« At My Kitchen Table: Tomato Soup | Main | Here and There »

The Pile: an Update

Here's how my reading is going these days.

The Classical World: An Epic History from Homer to Hadrian, by Robin Lane Fox. It didn't take long for me to realize that I haven't read an overview of classical antiquity since the sixth grade. I'm familiar with almost everything that Mr Fox writes about, but not in anything like this extensive context.

There are two ways to approach a book of this kind: read it all at once, to the exclusion of all others, or peck away at it deliberately by reading a chapter a day. I'm trying the latter. The book is divided into six parts, three for the Greeks (Archaic, Classical, Alexandrian) and three for the Romans (Republic, transition, Empire). I've reached the third of ten chapters about the Hellenistic world.

A Hall of Mirrors, by Robert Stone. This is Mr Stone's first novel, published in 1964. It is not an appealing book. It's about the gritty lives of Rheinhardt, a gifted but sodden DJ, and Geraldine, a sweet girl with a slashed face. It is set in a New Orleans that no tourist has ever visited. Most of the time, A Hall of Mirrors seems to take place in another century, but there are moments of immediacy.

The Raw Shark Texts, by Steven Hall. What prompted me to buy this book? It's the sort of thing that I wouldn't order from Amazon in a million years; there had to be a stack of books on a bookseller's table, calling out to me, "Hey, handsome, read me and you'll be cool."  I am such a sucker! This is why I avoid bookstores.

Two impressions - suspicions, really - one much worse than the other: the title sounds a lot like the way an Englishman might say "Rorschach Test"; and, having reached the midpoint, I'm horrified to think that what I'm reading is just a high-concept version of The Da Vinci Code. Noooo! Do I put the book down now or see it through?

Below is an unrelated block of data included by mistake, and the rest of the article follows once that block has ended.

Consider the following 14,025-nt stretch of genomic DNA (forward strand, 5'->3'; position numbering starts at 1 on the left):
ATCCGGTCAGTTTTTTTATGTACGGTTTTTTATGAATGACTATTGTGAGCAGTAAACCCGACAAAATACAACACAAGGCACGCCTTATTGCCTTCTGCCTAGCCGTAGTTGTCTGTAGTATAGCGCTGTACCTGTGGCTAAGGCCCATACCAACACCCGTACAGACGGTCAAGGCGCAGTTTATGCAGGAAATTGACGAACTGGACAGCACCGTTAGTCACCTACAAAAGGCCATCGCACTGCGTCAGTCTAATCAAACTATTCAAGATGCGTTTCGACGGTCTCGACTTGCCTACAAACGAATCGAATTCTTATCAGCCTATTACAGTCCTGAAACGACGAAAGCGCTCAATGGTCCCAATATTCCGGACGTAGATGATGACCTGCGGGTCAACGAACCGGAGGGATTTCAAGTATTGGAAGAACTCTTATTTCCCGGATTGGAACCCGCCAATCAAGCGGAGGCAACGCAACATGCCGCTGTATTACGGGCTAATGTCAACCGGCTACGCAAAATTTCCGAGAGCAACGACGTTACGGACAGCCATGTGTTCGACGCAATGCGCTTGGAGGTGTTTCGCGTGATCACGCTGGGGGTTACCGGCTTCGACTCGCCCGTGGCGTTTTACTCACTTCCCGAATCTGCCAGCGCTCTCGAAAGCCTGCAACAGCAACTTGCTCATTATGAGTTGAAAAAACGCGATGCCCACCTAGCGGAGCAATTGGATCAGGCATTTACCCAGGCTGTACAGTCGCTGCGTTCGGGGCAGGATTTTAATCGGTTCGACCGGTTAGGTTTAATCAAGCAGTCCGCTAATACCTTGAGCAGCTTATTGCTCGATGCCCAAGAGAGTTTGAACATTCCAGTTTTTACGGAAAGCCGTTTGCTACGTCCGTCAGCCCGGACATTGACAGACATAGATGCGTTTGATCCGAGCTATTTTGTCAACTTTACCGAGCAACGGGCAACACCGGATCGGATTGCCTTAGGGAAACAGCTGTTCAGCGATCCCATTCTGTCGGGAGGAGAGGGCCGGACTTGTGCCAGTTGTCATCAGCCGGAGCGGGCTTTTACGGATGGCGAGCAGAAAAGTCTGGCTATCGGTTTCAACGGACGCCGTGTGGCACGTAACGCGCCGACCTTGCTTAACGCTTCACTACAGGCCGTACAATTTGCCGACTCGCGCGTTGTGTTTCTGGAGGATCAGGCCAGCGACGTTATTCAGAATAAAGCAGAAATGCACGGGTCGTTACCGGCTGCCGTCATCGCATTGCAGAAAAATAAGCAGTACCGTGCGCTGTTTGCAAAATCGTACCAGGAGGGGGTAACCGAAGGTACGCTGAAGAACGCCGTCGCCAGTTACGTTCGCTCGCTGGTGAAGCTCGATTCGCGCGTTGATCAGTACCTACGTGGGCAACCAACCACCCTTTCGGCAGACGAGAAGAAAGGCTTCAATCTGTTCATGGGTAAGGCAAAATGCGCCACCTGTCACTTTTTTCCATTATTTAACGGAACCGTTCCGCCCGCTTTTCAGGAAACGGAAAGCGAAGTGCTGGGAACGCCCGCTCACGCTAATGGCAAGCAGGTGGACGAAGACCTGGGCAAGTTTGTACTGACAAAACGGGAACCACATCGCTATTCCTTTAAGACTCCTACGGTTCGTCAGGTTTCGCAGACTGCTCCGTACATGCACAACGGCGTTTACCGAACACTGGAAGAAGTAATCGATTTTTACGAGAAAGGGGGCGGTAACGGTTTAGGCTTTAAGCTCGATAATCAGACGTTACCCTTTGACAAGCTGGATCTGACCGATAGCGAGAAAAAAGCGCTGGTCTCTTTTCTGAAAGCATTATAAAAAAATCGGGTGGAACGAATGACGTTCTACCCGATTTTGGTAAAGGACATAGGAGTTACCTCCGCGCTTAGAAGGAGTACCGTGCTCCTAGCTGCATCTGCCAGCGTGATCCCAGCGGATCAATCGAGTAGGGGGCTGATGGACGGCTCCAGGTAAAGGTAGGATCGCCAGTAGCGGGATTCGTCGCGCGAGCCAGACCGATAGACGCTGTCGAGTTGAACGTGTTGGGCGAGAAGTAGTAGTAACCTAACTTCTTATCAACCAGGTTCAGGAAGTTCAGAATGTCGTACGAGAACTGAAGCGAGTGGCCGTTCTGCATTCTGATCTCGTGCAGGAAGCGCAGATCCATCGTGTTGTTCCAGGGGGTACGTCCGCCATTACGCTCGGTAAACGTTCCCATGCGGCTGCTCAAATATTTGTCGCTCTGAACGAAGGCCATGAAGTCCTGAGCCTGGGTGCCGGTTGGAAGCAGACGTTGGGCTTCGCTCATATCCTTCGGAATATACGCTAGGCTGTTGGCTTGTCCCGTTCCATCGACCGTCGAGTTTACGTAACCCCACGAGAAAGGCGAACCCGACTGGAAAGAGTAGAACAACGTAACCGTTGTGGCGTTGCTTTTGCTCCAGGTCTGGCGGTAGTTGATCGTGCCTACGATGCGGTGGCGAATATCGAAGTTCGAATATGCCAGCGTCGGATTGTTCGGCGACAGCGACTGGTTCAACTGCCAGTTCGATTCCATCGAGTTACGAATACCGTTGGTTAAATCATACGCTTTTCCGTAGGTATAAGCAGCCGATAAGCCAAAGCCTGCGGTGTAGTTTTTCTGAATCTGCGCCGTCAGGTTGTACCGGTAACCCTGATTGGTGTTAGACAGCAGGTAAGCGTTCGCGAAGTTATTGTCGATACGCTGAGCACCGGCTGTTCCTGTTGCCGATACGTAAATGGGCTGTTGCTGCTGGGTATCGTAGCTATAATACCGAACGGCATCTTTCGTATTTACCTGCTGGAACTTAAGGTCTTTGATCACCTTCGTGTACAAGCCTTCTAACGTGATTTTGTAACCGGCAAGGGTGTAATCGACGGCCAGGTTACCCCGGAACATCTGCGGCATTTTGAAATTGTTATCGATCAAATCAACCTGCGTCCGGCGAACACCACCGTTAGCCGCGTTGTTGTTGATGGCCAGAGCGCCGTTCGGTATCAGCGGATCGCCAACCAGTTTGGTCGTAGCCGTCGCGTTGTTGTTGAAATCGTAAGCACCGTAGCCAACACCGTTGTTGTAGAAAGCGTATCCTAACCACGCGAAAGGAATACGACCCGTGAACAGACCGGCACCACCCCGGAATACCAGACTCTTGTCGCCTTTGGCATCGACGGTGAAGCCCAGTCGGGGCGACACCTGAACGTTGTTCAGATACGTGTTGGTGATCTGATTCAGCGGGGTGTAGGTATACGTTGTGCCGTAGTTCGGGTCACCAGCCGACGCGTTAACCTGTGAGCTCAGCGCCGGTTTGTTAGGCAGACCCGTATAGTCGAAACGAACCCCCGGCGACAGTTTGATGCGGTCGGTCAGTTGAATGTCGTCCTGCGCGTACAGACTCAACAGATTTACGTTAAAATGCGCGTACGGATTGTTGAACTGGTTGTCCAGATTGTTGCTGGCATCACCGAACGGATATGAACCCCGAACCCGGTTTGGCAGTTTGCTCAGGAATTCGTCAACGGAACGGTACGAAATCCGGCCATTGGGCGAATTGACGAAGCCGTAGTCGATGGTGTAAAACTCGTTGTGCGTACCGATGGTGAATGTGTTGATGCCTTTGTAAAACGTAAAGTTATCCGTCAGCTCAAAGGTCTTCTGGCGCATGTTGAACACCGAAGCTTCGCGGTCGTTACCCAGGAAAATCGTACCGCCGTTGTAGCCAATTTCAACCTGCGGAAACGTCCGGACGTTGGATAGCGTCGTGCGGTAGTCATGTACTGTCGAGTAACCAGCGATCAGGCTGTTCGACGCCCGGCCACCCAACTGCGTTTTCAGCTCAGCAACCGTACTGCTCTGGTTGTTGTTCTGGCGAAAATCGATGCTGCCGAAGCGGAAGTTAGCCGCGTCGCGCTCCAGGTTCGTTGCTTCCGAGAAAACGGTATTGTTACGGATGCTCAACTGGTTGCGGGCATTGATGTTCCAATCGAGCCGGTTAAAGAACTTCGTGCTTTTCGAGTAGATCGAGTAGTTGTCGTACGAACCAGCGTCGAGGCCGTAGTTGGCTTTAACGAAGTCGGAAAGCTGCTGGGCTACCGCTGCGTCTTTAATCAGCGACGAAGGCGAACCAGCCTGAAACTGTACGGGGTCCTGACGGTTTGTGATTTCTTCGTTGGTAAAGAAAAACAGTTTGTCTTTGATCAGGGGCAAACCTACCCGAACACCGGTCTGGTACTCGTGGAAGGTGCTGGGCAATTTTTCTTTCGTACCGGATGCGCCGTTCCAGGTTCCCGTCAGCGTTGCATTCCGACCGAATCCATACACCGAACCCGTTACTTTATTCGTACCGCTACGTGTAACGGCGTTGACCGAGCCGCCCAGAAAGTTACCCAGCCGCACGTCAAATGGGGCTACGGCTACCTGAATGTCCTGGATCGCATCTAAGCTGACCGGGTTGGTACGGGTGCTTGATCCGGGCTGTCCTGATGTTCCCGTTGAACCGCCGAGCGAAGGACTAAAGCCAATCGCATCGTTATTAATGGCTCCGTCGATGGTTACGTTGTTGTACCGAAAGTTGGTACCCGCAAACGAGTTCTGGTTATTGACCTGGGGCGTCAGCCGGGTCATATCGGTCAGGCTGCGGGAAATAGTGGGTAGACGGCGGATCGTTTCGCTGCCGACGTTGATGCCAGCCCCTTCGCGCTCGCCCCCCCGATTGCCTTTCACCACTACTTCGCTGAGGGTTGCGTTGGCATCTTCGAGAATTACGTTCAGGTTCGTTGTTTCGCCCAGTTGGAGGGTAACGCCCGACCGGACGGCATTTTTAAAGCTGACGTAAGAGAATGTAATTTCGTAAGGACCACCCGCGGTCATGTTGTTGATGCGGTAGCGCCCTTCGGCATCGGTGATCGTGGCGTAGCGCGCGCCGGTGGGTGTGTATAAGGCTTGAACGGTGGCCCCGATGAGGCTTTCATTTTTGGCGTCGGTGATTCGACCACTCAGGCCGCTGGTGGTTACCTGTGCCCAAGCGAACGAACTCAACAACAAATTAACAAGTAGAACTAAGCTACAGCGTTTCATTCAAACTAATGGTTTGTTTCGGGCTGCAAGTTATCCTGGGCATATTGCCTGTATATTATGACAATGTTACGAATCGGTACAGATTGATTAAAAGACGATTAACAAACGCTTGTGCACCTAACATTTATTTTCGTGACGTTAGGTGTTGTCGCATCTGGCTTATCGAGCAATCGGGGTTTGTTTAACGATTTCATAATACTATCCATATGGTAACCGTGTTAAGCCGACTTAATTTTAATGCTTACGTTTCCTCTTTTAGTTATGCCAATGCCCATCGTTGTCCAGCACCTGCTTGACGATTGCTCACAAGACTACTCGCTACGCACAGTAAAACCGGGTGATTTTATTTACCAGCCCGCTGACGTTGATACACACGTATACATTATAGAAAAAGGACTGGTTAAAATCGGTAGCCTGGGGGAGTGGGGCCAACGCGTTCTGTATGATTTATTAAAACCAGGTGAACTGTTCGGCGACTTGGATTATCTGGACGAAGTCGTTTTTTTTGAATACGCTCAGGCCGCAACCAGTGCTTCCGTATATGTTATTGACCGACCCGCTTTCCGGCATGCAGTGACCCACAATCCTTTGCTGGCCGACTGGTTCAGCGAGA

Peasants and Other Stories, by Anton Chekhov (translated by Constance Garnett). I'm reading these stories because James Wood, in his essay on Virginia Woolf (in The Broken Estate, which I've pulled down from the shelf), claims that Woolf's writing changed after she read them, in 1916 or so. The book is a NYRB reprint of a Doubleday Anchor edition of 1956, introduced by Edmund Wilson.

Books on which I have made no progress lately include The Label, Gary Marmorstein's book about Columbia Records, and The Ambassadors' Secret, by John North. Books that I have not begun to read include Voltaire's Mahomet le prophète, Hermione Lee's Edith Wharton, and Joshua Ferris's Then We Came to the End. I'm dying to read the last.


TrackBack URL for this entry:

Post a comment

I am a kottke.org micropatron

Powered by
Movable Type 3.2